Kempinski’s Korner – January 2023

“No Respect “ Or Least Not Enough

Elm trees are the Rodney Dangerfield of bonsai; they get “no respect”, or least not enough of it.  Yet they should because elm trees offer much to bonsai cultivation: small leaves, fall color, fast growing, readily available and even collectable in Florida, simple to propagate, cold tolerant, resistant to most bugs and disease (but not all) and the ability to greatly ramify.   What’s not to like?

Let’s talk about Elm bonsai.  First all what species do we have here in Florida?  The Florida Elm, Ulmus Americana Floridana, is the native elm in most of Florida.  Botanists ascribed it the varietal name Floridana but now there is debate that is really just American elm.  The good thing is that for some reason the Florida Elm appears resistant to Dutch Elm disease that has ravaged most American Elm trees north of Florida in the USA. I heard theories that the vector for Dutch Elm disease can’t take the Florida climate or that the vector flies too far above the relative short bonsai (that last theory sounds bogus to me).  Regardless we are lucky that they grow over most of Florida.  This month is the time to collect them as them as they will start leafing out soon.  They can take several styles including a non-natural informal upright.  They can be big bonsai or small bonsai due to the small leaves.  They also look good with leaves and without leaves.

This Florida Elm, “Order Over Symmetry,” was collected in St. Lucie, around 2000.  It is in a nice Sara Rayner pot.  It’s an informal upright style not typical for a natural Florida Elm. It does have nice ramification. About 28 inches tall..

Florida Elm as the broom style in a Tokonme pot. About 20 inches tall.
Florida Elm as the broom style in a Tokonme pot. About 20 inches tall.

They also can grow in the more natural boom style or windswept, semi-cascade, clump, raft or forest.

Florida Elm bonsai trees

The Hedgerow, collected Florida Elm seedlings
The Hedgerow, collected Florida Elm seedlings.  Found in the crotch of a fallen tree, I initially thought it was a witch’s broom, but it turned out to be a group growing from animal droppings. I lifted in intact and put it in this narrow Japanese pot.  It has a natural wild look to it that I encourage by pruning.

“Styled By Wilma” this Florida Elm in a Tom Dimig pot, has a windswept feel to it.  It was inspired by personal observation of the effect of hurricane Wilma on trees. It was a hunk of lumber when I collected it but I carved the trunk and now over 20 years the carved opening has almost closed over.

Florida Elm in a Tom Dimig pot, has a windswept feel to it.
“Ray Gun” a small (shohin) Florida Elm grown from a cutting. Designed to look like a science fiction ray gun, hence the poetic name.

The Florida Elm is a species all Florida growers should have in their collection.   And by the way, regarding the no respect line, Suthin Sokosolvisit grew a Florida Elm up in Massachusetts. He ground layered it and developed great root spread (nebari) and won best tree at one of the early US National Exhibitions. So they can get some respect.  🙂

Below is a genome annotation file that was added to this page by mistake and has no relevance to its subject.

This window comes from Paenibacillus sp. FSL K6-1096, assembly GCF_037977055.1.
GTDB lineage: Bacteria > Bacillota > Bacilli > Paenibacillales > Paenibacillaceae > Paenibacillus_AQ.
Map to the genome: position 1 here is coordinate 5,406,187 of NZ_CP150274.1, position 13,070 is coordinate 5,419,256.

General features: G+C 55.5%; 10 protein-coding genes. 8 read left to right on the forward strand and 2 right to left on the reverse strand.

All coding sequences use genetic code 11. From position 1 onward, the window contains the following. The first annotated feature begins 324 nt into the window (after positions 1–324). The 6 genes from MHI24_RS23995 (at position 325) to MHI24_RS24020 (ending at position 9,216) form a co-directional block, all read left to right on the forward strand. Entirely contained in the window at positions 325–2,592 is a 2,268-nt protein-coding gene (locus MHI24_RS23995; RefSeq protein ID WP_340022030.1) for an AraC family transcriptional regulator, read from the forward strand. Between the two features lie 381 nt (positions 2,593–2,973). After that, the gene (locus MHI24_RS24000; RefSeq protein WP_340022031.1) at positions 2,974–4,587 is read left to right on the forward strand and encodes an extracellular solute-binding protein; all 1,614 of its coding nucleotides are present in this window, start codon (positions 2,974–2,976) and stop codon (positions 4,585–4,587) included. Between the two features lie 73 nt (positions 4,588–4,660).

Winged elm, Ulmus alata, are another native Florida species.  They grow mostly in north Florida but can live in most of the state when in a pot.  They make these strange bark-like “wings” along their branches.  They are fast growers and ramify quickly.  Elms make alternate leaves so they are great candidates for the clip and grow technique.  However, wire also gives good shaping results. 

“Circa 2001” Wing Elm forest was designed to commemorate the terror attack on the World Trade Center. It is in a homemade concrete pot.  The forest is about 48 inches across.
One of my favorites bonsai is “Creepy Hollow”, a Cedar Elm I purchased in Dallas Texas over 16 years ago. The hollow trunk and wizened branches make this small tree look ancient. It is planted in one of Dale Cochoy’s trademarked asymmetrical pots. 

Similar to Florida Elm are Cedar Elm, Ulmus crassifolia.  These also grow in portions of North Florida. The get their name Cedar Elm as in east Texas where they are the most dominant deciduous tree they grow near the Texas Cedar.  These Elms also make bark-like wings.  The leaves are a bit bigger than Florida elm and they don’t ramify as well, but they do make nice fall color and can take the cold.

“A Night at the Revival” Chinese Elm, Ulmus parvifolia, is one of my favorite bonsai trees.  I’ve had it 23 years. It looks like a natural tree growing in an open field (as this manipulated photo shows).

These above are native Elms.  If we throw Chinese Elms and the Japanese varieties into the mix there is a large assortment of elms to bonsai.  Gardeners planted Chinese Elms all over Florida so they are great candidates for urban collecting.  They need a bit of cold protection but again are fast growers and make nice ramification.  Chinese elms readily air layer or grow from cuttings.   There are several varieties of Chinese Elm, such as the Drake Elm, Siberian Elm  and the plain Chinese Elm.  The Drake Elm make smooth multicolored back that ill flake off similar to a Crape Myrtle.  All are worth trying as a bonsai. The Japanese Zelkova elm make great boom style but I have not had good luck in my garden with them.  They need a bit more cold weather than I get in my part of Brevard county. 


Rob Kempinski

Rob is an internationally recognized bonsai artist and author.  He enjoys teaching bonsai at all levels and introducing newcomers to the pleasing art of growing miniature trees in a container.  Rob has authored many articles for bonsai magazines and journals.  He has published several books, many on the art of bonsai.

Rob's Texas Sage
Rob Kempinski showing his Texas sage

Bonsai Society of Brevard

For more detailed information contact our Brevard based Bonsai club.

The Bonsai Society of Brevard is one of the many clubs within the Bonsai Societies of Florida.